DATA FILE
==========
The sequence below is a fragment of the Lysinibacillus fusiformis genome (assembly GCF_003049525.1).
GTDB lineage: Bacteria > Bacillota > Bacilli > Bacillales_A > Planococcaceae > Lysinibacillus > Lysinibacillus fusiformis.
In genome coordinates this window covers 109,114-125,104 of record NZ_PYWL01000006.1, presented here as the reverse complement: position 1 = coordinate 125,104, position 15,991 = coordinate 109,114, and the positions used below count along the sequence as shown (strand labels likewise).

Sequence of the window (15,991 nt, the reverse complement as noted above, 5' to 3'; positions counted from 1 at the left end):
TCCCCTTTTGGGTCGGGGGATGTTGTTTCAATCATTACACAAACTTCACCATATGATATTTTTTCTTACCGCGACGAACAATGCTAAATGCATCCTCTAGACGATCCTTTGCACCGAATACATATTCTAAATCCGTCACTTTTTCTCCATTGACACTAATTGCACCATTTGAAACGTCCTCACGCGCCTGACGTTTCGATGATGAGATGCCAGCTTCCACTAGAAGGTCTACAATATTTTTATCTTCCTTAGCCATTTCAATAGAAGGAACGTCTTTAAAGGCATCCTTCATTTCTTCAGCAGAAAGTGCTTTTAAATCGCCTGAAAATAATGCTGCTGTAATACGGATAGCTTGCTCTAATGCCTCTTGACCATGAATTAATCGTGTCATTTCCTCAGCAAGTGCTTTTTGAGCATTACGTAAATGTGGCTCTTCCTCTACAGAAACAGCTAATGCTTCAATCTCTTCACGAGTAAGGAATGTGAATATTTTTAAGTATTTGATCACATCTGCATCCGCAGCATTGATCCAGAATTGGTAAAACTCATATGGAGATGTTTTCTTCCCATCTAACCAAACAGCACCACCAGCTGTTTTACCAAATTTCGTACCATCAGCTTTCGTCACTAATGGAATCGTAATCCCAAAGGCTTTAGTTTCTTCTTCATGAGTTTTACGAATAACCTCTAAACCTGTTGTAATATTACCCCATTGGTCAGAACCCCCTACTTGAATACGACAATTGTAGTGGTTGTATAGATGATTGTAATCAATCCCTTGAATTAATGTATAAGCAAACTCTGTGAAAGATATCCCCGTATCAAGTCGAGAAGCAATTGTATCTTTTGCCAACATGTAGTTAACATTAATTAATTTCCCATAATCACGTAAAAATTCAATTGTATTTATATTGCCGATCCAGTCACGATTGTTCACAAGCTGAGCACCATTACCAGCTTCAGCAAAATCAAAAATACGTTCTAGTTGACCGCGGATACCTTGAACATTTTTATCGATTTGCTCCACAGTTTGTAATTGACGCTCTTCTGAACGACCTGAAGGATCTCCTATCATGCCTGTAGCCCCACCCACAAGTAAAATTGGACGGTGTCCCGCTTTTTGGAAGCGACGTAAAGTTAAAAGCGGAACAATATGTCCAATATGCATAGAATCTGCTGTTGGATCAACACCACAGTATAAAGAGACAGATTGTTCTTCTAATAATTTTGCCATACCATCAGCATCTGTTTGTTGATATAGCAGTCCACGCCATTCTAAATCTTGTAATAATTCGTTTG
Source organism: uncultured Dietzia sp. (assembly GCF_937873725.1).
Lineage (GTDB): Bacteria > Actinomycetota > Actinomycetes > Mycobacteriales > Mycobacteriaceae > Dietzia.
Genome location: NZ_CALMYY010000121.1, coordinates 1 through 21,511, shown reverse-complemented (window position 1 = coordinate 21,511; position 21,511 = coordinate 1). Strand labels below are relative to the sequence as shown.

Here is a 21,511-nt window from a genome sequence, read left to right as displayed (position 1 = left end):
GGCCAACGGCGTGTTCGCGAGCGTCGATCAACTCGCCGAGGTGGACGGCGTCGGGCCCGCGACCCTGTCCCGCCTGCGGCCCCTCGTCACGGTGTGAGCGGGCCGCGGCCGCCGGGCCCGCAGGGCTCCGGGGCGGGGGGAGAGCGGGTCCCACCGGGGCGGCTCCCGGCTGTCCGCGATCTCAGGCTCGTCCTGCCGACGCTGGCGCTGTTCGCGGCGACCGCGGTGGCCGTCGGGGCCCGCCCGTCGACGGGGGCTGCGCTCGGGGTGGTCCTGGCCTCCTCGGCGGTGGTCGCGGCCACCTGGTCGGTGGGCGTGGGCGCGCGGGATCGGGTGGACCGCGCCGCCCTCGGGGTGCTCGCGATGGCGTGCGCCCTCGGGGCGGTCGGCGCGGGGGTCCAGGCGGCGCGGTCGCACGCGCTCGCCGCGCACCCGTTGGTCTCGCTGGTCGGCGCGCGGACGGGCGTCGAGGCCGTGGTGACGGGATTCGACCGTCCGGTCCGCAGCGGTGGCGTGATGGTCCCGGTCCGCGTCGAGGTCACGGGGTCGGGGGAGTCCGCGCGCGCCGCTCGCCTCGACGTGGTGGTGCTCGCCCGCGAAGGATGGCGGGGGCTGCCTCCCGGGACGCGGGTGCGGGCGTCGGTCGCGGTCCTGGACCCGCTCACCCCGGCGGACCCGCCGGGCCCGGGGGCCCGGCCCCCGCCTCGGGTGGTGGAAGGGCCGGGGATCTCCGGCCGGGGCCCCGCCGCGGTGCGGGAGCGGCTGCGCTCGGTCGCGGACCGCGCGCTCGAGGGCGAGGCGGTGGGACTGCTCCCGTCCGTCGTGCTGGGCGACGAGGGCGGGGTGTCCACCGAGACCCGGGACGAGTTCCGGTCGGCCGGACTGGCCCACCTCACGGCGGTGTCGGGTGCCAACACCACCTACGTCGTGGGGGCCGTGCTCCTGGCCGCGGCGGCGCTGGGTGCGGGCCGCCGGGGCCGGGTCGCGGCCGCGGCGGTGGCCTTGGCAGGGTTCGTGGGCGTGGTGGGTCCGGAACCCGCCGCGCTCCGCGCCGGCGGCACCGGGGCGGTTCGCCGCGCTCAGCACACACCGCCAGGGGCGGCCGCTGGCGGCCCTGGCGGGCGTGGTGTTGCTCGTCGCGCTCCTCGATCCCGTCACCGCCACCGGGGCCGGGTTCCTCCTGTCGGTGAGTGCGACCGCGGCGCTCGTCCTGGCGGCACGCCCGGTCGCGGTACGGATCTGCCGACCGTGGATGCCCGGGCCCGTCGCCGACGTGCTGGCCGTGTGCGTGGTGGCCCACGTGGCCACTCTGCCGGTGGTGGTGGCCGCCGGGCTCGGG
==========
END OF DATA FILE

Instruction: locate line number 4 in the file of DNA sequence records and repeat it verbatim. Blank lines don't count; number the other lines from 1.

Sequence of the window (15,991 nt, the reverse complement as noted above, 5' to 3'; positions counted from 1 at the left end):